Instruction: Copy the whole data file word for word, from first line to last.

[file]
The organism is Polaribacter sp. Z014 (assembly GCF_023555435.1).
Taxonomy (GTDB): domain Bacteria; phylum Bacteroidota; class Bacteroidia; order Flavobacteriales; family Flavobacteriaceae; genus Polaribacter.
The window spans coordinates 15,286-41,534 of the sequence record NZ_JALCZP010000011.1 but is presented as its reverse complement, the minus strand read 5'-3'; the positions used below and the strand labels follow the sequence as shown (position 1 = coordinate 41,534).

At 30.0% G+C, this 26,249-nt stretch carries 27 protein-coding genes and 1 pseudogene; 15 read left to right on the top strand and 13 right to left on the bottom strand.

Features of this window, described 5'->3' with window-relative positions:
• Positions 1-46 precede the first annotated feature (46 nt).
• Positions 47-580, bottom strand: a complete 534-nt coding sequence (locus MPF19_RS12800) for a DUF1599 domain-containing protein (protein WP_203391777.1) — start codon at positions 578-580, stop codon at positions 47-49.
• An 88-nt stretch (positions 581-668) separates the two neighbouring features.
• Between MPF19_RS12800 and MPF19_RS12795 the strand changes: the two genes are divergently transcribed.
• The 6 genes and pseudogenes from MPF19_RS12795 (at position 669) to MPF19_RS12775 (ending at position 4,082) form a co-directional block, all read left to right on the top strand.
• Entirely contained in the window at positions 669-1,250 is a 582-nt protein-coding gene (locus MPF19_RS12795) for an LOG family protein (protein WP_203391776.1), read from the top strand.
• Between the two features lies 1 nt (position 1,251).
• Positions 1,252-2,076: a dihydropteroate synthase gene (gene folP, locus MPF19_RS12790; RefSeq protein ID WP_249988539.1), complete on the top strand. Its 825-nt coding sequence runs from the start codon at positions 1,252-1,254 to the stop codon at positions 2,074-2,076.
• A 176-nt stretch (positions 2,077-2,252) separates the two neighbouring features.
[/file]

The organism is Polaribacter sp. Z014 (assembly GCF_023555435.1).
Taxonomy (GTDB): domain Bacteria; phylum Bacteroidota; class Bacteroidia; order Flavobacteriales; family Flavobacteriaceae; genus Polaribacter.
The window spans coordinates 15,286-41,534 of the sequence record NZ_JALCZP010000011.1 but is presented as its reverse complement, the minus strand read 5'-3'; the positions used below and the strand labels follow the sequence as shown (position 1 = coordinate 41,534).

At 30.0% G+C, this 26,249-nt stretch carries 27 protein-coding genes and 1 pseudogene; 15 read left to right on the top strand and 13 right to left on the bottom strand.

Features of this window, described 5'->3' with window-relative positions:
• Positions 1-46 precede the first annotated feature (46 nt).
• Positions 47-580, bottom strand: a complete 534-nt coding sequence (locus MPF19_RS12800) for a DUF1599 domain-containing protein (protein WP_203391777.1) — start codon at positions 578-580, stop codon at positions 47-49.
• An 88-nt stretch (positions 581-668) separates the two neighbouring features.
• Between MPF19_RS12800 and MPF19_RS12795 the strand changes: the two genes are divergently transcribed.
• The 6 genes and pseudogenes from MPF19_RS12795 (at position 669) to MPF19_RS12775 (ending at position 4,082) form a co-directional block, all read left to right on the top strand.
• Entirely contained in the window at positions 669-1,250 is a 582-nt protein-coding gene (locus MPF19_RS12795) for an LOG family protein (protein WP_203391776.1), read from the top strand.
• Between the two features lies 1 nt (position 1,251).
• Positions 1,252-2,076: a dihydropteroate synthase gene (gene folP, locus MPF19_RS12790; RefSeq protein ID WP_249988539.1), complete on the top strand. Its 825-nt coding sequence runs from the start codon at positions 1,252-1,254 to the stop codon at positions 2,074-2,076.
• A 176-nt stretch (positions 2,077-2,252) separates the two neighbouring features.